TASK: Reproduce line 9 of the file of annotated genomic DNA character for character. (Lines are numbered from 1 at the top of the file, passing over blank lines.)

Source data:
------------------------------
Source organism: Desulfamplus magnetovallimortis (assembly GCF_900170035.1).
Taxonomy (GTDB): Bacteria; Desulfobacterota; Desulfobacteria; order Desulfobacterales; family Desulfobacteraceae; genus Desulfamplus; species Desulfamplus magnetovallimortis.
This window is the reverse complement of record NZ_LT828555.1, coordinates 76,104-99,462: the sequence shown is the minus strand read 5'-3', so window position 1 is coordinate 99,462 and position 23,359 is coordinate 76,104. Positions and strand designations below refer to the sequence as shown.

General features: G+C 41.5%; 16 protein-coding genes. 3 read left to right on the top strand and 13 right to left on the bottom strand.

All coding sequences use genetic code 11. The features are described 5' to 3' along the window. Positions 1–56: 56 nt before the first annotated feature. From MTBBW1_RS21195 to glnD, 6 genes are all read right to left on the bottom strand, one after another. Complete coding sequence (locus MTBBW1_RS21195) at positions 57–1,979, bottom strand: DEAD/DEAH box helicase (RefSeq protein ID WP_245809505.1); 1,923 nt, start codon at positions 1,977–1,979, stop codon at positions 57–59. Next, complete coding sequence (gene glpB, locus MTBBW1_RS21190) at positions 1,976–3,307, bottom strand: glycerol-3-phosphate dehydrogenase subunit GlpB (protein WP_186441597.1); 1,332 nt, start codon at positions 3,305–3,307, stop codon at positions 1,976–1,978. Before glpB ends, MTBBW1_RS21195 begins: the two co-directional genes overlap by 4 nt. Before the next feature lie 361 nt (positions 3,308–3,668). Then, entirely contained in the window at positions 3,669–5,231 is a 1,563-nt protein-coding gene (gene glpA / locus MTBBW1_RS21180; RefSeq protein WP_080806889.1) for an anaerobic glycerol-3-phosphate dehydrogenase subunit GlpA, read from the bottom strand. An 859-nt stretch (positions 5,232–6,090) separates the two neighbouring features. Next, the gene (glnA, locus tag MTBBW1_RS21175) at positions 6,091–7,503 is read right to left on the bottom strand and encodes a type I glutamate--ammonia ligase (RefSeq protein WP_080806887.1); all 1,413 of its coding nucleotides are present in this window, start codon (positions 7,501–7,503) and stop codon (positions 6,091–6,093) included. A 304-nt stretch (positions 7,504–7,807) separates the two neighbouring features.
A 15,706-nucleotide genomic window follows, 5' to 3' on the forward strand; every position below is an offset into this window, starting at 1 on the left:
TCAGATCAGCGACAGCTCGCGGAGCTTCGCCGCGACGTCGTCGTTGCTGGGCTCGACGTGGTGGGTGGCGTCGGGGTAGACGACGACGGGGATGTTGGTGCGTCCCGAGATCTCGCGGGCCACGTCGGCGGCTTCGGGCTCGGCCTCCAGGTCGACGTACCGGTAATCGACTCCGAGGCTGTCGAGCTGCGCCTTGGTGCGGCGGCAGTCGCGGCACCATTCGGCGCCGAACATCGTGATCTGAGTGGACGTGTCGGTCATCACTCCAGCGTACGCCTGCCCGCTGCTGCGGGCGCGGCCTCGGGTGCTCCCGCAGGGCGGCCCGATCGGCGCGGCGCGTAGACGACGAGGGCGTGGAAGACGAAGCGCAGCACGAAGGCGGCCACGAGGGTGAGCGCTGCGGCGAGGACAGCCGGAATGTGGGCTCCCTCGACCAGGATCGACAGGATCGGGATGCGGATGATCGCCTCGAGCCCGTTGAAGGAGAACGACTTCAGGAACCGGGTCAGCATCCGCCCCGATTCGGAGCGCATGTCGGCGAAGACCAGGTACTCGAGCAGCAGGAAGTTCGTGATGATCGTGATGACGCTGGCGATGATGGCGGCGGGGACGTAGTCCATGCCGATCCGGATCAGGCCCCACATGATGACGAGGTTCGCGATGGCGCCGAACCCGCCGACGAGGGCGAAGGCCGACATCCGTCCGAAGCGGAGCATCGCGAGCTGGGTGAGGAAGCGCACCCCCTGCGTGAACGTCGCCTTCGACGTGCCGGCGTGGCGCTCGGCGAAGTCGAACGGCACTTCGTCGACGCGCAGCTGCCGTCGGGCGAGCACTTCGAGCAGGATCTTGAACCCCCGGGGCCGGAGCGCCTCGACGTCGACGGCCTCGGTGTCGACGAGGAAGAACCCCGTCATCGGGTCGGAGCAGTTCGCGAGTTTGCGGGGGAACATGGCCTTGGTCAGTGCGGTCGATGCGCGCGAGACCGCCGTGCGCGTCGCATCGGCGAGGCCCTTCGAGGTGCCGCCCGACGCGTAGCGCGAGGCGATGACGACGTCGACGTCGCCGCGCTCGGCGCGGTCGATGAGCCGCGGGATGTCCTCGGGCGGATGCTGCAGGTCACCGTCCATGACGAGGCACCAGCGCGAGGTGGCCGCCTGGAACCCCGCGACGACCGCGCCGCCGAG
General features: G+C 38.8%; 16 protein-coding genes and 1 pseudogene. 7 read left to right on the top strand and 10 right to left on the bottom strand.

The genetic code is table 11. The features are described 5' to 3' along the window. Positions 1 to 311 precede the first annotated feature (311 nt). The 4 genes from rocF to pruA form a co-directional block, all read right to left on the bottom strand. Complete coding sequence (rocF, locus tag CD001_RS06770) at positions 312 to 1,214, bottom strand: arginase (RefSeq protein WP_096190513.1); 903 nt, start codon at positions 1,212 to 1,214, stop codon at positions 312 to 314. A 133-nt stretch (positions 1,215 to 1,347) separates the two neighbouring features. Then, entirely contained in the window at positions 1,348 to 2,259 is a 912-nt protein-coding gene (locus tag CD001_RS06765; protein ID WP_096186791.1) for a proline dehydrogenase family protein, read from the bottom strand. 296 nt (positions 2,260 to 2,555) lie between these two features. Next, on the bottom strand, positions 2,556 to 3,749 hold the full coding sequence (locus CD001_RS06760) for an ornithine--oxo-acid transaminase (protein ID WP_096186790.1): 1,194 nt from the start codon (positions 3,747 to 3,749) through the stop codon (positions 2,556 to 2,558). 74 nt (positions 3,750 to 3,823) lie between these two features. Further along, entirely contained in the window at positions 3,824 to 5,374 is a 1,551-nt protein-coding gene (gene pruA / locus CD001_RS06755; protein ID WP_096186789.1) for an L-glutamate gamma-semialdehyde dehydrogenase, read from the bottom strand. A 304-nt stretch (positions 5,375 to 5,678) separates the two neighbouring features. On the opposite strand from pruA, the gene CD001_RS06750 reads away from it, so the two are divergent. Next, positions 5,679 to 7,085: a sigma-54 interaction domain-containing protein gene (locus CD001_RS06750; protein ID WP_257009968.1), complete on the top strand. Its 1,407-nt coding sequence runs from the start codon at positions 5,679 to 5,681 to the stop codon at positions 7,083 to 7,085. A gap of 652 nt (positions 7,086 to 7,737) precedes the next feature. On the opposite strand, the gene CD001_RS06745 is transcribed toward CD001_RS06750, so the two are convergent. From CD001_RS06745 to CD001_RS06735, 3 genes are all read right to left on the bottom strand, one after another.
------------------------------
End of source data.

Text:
The genetic code is table 11. The features are described 5' to 3' along the window. Positions 1 to 311 precede the first annotated feature (311 nt). The 4 genes from rocF to pruA form a co-directional block, all read right to left on the bottom strand. Complete coding sequence (rocF, locus tag CD001_RS06770) at positions 312 to 1,214, bottom strand: arginase (RefSeq protein WP_096190513.1); 903 nt, start codon at positions 1,212 to 1,214, stop codon at positions 312 to 314. A 133-nt stretch (positions 1,215 to 1,347) separates the two neighbouring features. Then, entirely contained in the window at positions 1,348 to 2,259 is a 912-nt protein-coding gene (locus tag CD001_RS06765; protein ID WP_096186791.1) for a proline dehydrogenase family protein, read from the bottom strand. 296 nt (positions 2,260 to 2,555) lie between these two features. Next, on the bottom strand, positions 2,556 to 3,749 hold the full coding sequence (locus CD001_RS06760) for an ornithine--oxo-acid transaminase (protein ID WP_096186790.1): 1,194 nt from the start codon (positions 3,747 to 3,749) through the stop codon (positions 2,556 to 2,558). 74 nt (positions 3,750 to 3,823) lie between these two features. Further along, entirely contained in the window at positions 3,824 to 5,374 is a 1,551-nt protein-coding gene (gene pruA / locus CD001_RS06755; protein ID WP_096186789.1) for an L-glutamate gamma-semialdehyde dehydrogenase, read from the bottom strand. A 304-nt stretch (positions 5,375 to 5,678) separates the two neighbouring features. On the opposite strand from pruA, the gene CD001_RS06750 reads away from it, so the two are divergent. Next, positions 5,679 to 7,085: a sigma-54 interaction domain-containing protein gene (locus CD001_RS06750; protein ID WP_257009968.1), complete on the top strand. Its 1,407-nt coding sequence runs from the start codon at positions 5,679 to 5,681 to the stop codon at positions 7,083 to 7,085. A gap of 652 nt (positions 7,086 to 7,737) precedes the next feature. On the opposite strand, the gene CD001_RS06745 is transcribed toward CD001_RS06750, so the two are convergent. From CD001_RS06745 to CD001_RS06735, 3 genes are all read right to left on the bottom strand, one after another.